New Year message from PRS Foundation Chief Executive, Vanessa Reed
At PRS Foundation we invest in the future of music. We do that by enabling composers and songwriters of all backgrounds to make outstanding new music, realise their potential and reach audiences across the world. 2017 demonstrated why our focus on this goal has never been more crucial to UK musicians. Rising costs and visa restrictions meant that some of our most talented up and coming artists wouldn’t have been able to work internationally without our support whilst growing awareness of inequalities across the music industry confirmed the importance of our longstanding targeted investment in diverse music creators.
Here’s how this translated into numbers:
• 4,005 applications received (compared with 3,205 in 2016)
• 40% of music creators supported were BAME
• 53% of our music creator grantees were sole female artists or mixed groups
• 561 grants awarded to the tune of over £3.3m
• 34% more music creators supported to showcase overseas at 37 industry festivals
• 87 grantees were nominated for major music industry awards with 22 winners
There are a few watersheds in this list – the gender balance of our grantees reached 50:50 three years earlier than planned, we gave more grants than ever before, significantly increased our impact overseas and even more of the artists we supported received awards and nominations in every music genre.
Other stand-out moments in 2017 include our first success with EU funding for our pioneering Keychange programme with a growing number of festivals from across Europe and beyond, our work in Parliament to raise awareness of the gender gap in music, the instrumental role we played in helping Chineke! to open the largest international showcase for classical music, the launch of the UK’s first writer-producer fund and our collaboration with Hull City of Culture to present composer residencies and a critically acclaimed weekend of new music enjoyed by thousands of Hull residents who hadn’t been to an event of this kind before.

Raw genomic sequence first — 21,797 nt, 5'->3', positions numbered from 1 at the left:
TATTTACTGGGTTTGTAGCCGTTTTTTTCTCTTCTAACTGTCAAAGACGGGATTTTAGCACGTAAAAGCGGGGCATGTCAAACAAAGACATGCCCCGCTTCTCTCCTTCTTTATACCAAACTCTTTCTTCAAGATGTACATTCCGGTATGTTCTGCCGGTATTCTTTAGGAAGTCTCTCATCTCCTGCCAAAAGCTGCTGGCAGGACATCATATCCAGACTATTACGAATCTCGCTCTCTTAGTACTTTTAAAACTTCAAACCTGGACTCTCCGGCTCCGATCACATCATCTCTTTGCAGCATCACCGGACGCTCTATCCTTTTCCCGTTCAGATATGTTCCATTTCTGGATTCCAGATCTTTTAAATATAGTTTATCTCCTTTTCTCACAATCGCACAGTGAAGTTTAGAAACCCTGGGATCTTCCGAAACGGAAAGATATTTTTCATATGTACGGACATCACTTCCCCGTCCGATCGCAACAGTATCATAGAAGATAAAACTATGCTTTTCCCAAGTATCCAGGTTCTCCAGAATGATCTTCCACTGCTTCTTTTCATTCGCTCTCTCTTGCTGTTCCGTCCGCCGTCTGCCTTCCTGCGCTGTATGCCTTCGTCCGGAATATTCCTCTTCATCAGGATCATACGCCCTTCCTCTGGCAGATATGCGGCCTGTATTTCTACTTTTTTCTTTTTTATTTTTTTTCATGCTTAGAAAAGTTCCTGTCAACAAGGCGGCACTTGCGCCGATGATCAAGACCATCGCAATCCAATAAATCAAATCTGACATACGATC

None of this would have been possible without the growing range of inspirational partners who help us by giving funds, time, skills and ideas. This includes collecting society PPL which becomes a major supporter in 2018, Arts Council England and its counterparts from across the UK and Ireland, Department for International Trade, British Council, Spotify, Paul Hamlyn Foundation and many more to whom we are immensely grateful. Thanks to their support, and the match funding we’re leveraging from partners and grantees, every £1 invested by PRS is generating a further £4 for the people we fund.
Partnership will continue to underpin much of our work in 2018. This kicks off on January 10th with our support of the first UK showcase to take place at New York’s Winter Jazzfest in collaboration with BBC Introducing and with a stellar line-up of UK jazz talent hosted by Gilles Peterson. This month we’ll also be assessing applications from across the UK to our network of Talent Development Partners which consists of over 30 organisations who play a crucial role in the nurturing of music creators at different stages in their careers. These music organisations receive support and work with us as a soundboard so that we can keep updating our priorities and understanding of any changes to the funding landscape.
In February, we’ll be collaborating with new partners from Canada on a very special UK launch of Keychange and later in the year we’ll be celebrating five years of Momentum – the first public-private fund for tipping point musicians which has funded 253 artists, 156 albums and 165 UK Tours and resulted in too many Mercury nominees and chart successes to mention. These are just a few highlights. Find out more by following us on all the relevant social media channels.
What we’ve learnt from running these targeted programmes brings me back to why our support was so needed last year. It’s a symptom of the social and economic climate as I mentioned before, but it’s also because the unapologetic focus of our talent development programmes is based on research and gaps in funding that were waiting to be addressed.
We’ve always known that the UK is home to the world’s most diverse and talented music creators. What we’ve learnt in 2017 is that investing in more of their futures isn’t hard once you become aware of what needs to change and once you make that change your goal.
Happy New Year!